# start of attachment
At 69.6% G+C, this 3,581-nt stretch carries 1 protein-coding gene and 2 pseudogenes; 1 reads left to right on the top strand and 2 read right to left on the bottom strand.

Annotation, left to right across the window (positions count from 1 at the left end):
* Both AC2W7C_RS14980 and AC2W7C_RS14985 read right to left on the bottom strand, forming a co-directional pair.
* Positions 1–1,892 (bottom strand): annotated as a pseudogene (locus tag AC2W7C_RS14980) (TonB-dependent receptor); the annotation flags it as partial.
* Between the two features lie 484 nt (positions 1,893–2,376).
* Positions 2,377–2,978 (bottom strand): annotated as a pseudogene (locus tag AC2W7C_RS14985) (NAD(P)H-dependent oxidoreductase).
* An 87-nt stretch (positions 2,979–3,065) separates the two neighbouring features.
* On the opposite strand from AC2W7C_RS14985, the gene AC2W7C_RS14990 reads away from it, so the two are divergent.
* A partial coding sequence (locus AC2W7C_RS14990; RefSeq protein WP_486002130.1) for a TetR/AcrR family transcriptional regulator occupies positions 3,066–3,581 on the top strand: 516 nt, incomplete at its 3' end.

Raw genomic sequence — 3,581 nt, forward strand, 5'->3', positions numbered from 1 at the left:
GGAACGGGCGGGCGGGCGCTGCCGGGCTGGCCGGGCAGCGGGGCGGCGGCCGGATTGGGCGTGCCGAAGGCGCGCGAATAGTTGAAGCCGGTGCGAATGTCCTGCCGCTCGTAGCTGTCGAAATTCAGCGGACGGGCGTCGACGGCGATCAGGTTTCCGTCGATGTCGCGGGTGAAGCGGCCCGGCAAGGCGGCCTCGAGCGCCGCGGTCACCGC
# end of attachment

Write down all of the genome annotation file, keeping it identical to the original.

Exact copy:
At 69.6% G+C, this 3,581-nt stretch carries 1 protein-coding gene and 2 pseudogenes; 1 reads left to right on the top strand and 2 read right to left on the bottom strand.

Annotation, left to right across the window (positions count from 1 at the left end):
* Both AC2W7C_RS14980 and AC2W7C_RS14985 read right to left on the bottom strand, forming a co-directional pair.
* Positions 1–1,892 (bottom strand): annotated as a pseudogene (locus tag AC2W7C_RS14980) (TonB-dependent receptor); the annotation flags it as partial.
* Between the two features lie 484 nt (positions 1,893–2,376).
* Positions 2,377–2,978 (bottom strand): annotated as a pseudogene (locus tag AC2W7C_RS14985) (NAD(P)H-dependent oxidoreductase).
* An 87-nt stretch (positions 2,979–3,065) separates the two neighbouring features.
* On the opposite strand from AC2W7C_RS14985, the gene AC2W7C_RS14990 reads away from it, so the two are divergent.
* A partial coding sequence (locus AC2W7C_RS14990; RefSeq protein WP_486002130.1) for a TetR/AcrR family transcriptional regulator occupies positions 3,066–3,581 on the top strand: 516 nt, incomplete at its 3' end.

Raw genomic sequence — 3,581 nt, forward strand, 5'->3', positions numbered from 1 at the left:
GGAACGGGCGGGCGGGCGCTGCCGGGCTGGCCGGGCAGCGGGGCGGCGGCCGGATTGGGCGTGCCGAAGGCGCGCGAATAGTTGAAGCCGGTGCGAATGTCCTGCCGCTCGTAGCTGTCGAAATTCAGCGGACGGGCGTCGACGGCGATCAGGTTTCCGTCGATGTCGCGGGTGAAGCGGCCCGGCAAGGCGGCCTCGAGCGCCGCGGTCACCGC